This is the re-formatted eBook version of this chapter in the book So You Think You're Chosen?
WHY GOD HATES GRACE THEOLOGY
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Does God really hate bad teachings?
Yes, Jesus is on record as saying:
. . . the doctrine of the Nicolaitans, which thing I hate.
We also know that all the bad things Job’s friends said about God they were expected to repent of:
. . . the LORD said to Eliphaz the Temanite, ‘My wrath is aroused against you and your two friends, for you have not spoken of Me what is right, as My servant Job has . . .’
This was because what they said about God did not
match His character. They were not true about Him.
So why should God hate ‘Grace Theology’? Indeed, what is it?
It is the belief system, the doctrine which claims that worthless sinners, dead and depraved in character are chosen and redeemed by God unto salvation. These are called acts of grace where God is said in His mercy to snatch from eternal death unmerciful and unworthy individuals.
The problem with false doctrine is that there are elements of truth. Here the truth involves God’s mercy and that He does freely give salvation to imperfect individuals. Satan always makes use of ½ truths to capture his victims into a set of errors: Just as he quoted scripture at Jesus when he tested Him in the desert (Matthew 4:1-11).
The lies involve what is opposite to what God has expressly said in His Word: the Bible. This is what Jesus said which can be seen to differ from what has just been described as ‘Grace Theology’:
Blessed are those who hunger and thirst for righteousness, for they shall be ﬁlled. Blessed are the merciful, for they shall obtain mercy.
How is this different from Grace Theology? (GT),
Reformed Theology, Unconditional Predestination,
Calvinism, all being titles of the same set of doctrines,
all claim as mentioned that unﬁt, unmerciful (dead
spiritually) sinners are saved by grace and thereby
obtain mercy. Whilst Jesus said it is the merciful who
obtain mercy. GT says it is from among those who
are unrighteous and have no desire for it that God
redeems. Whilst Jesus says it is those who hunger and
thirst for righteousness who are ﬁlled. Both cannot be
untrue and I believe Jesus is true!
These things which as shown are in contradiction to Jesus’ teaching are also contrary to God’s character. God in GT is said to stop an evil man in his tracks ‘in His grace’ by a ‘Damascus Road like’ experience. This is contrary to the character and whole nature of God. The Spirit of God is shown us with clear fruit:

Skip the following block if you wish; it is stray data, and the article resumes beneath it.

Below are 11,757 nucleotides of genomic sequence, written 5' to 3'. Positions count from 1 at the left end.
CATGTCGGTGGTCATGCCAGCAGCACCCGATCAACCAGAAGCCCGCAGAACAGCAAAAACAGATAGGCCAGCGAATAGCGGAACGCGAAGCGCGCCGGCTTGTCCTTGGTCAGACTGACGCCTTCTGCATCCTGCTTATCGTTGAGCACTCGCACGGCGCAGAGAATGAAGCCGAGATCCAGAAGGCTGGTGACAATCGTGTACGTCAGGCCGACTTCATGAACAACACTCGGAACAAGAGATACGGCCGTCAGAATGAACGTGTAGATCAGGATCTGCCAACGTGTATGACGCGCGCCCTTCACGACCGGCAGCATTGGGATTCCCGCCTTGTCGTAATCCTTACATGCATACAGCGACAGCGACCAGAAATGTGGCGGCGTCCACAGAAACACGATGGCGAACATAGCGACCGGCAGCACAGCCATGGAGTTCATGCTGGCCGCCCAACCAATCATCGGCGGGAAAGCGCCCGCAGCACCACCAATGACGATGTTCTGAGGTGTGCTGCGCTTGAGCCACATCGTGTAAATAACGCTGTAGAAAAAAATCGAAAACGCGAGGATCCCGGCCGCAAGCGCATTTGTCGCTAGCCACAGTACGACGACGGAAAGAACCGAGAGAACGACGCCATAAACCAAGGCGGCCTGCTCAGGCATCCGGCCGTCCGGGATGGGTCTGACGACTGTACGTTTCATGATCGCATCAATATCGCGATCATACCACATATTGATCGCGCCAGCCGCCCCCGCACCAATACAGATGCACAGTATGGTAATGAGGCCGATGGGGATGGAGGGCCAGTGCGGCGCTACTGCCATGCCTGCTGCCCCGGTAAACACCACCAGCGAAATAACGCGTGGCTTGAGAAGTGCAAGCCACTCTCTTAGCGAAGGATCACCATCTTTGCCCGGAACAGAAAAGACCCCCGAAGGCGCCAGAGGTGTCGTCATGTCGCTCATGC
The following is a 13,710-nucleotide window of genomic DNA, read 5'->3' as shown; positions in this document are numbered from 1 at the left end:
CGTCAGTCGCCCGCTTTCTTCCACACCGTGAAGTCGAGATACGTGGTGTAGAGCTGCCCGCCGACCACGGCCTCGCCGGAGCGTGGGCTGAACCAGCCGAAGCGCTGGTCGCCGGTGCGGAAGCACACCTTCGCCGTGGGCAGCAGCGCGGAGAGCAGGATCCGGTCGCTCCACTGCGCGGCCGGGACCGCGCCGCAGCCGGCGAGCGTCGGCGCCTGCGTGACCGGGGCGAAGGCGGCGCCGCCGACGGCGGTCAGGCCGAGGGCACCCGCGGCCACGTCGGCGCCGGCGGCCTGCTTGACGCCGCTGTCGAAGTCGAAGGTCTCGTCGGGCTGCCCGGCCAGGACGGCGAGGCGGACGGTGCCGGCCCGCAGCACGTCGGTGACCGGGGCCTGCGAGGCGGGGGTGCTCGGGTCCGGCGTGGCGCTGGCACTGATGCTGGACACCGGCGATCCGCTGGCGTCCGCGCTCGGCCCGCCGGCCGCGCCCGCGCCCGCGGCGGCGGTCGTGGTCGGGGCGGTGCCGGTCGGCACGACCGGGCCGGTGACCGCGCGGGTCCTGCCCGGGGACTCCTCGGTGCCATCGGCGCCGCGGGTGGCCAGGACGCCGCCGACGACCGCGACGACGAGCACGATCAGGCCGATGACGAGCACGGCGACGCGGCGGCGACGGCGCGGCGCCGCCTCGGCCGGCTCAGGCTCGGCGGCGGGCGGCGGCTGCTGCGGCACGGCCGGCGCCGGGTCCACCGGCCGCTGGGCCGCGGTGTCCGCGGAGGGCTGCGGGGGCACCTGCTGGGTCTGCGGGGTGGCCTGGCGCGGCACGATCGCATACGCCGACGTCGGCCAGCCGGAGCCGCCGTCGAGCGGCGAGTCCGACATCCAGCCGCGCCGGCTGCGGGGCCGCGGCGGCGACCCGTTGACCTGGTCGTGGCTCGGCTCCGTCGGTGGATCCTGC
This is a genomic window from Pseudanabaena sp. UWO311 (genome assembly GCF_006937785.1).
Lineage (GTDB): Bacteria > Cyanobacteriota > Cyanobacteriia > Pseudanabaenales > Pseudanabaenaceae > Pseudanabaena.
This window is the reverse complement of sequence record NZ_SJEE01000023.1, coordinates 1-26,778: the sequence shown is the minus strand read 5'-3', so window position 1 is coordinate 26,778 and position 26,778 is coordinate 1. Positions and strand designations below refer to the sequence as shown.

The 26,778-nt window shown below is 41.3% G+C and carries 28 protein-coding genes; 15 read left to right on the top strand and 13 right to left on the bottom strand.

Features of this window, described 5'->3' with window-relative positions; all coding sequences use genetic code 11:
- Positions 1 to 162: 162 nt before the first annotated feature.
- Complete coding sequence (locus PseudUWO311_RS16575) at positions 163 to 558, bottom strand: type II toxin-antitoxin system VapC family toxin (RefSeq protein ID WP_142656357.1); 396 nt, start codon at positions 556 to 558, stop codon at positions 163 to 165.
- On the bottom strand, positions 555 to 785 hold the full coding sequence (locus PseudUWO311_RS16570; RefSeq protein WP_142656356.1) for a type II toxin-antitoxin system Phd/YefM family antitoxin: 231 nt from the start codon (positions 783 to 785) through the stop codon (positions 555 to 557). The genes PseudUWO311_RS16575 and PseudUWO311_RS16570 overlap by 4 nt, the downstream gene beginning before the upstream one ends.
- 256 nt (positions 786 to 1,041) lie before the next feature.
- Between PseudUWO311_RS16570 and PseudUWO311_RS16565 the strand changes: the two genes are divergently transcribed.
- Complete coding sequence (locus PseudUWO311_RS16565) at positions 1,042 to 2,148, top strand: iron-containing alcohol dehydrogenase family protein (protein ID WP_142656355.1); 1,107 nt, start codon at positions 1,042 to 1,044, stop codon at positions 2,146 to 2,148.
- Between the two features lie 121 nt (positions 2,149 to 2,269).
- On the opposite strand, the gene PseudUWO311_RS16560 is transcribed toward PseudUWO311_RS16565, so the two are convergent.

. . . love, joy, peace, longsuffering, kindness, goodness, faithfulness, gentleness, self-control.
Galatians 5:22-23 italics mine
And self-control involves not imposing what one
wishes upon another. This is God’s Nature.
Paul’s conversion was not against his heart’s true desire as I explained in chapter 12 entitled The apostles Paul and Judas. GT says it was contrary to Paul’s evil heart that God did this: Another lie.
Neither was God’s hardening of Pharaoh’s heart against Pharaoh’s own intentions in the time of Moses and the Exodus. In chapter 10 Understanding Romans 9, I explain how 6 times Pharaoh hardened his heart before the Lord stepped in and strengthened Pharaoh in that resolve (to continue; not ‘change’) a further 6 times.
God responds to ability witnessed in the heart of the individual, whilst GT says there is nothing good in man. I explain how the belief that man is 100% disabled is false in chapter 21 entitled Journey into Light.
There is another thing GT is opposed to in Romans 9: it is opposed to God’s mercy being for the merciful – as Jesus quoted above clearly says – when God says ‘I will have mercy on whomever I will have mercy’ (Romans 9:15) GT instead suggests this is for anyone whom God wants, irrespective of whether the individual themselves desire to be merciful or not. GT makes clear that this saying by God involves the salvation of whomever God chooses without precondition, and indeed this ‘mercy’ – this ‘Grace’ [hence the name ‘Grace Theology’] – is invariably upon those who are unmerciful and unﬁt sinners: Whilst the very nature of God causes release of His Spirit only in the lives of those hungry for righteousness. Jesus clearly said it is those who are merciful who go on to obtain mercy. How this works with predestination I explain according to Paul’s own thinking in Romans 8 within chapter 11 – Romans 8:28 in Context. Always a ‘conditional’ situation in Paul’s teaching.
GT claims instead that God is being capricious in saying,
. . . I will have mercy on whomever I will have mercy.
It explains this as God picking out whom He wills
to be merciful to, wholly irrespective of the recipient’s
request or desire for it. This is a lie. It is heresy. The
very context where this quote belongs – as explained
in chapter 10 – demonstrates that it is those who have
not sinned in unbelief who receive mercy.
The bible does not contradict itself. Jesus made plain who gets mercy and who will beneﬁt from being filled with righteousness. Indeed Jesus is not alone in saying it (as if His words were not enough!):
With the merciful You will show Yourself merciful . . .
2 Samuel 22:26
Is it any wonder God hates Grace Theology?
Copyright © Jacques More 2008
First published in Great Britain 2008
The right of Jacques More to be identiﬁed as
the Author of The Work has been asserted by him
in accordance with the Copyright, Designs and Patents Act 1988
ISBN 978 1 898158 16 5
Unless otherwise stated Bible passages are taken from
The Holy Bible,
New King James Version Copyright © 1979, 1980, 1982, 1983
by Thomas Nelson, Inc.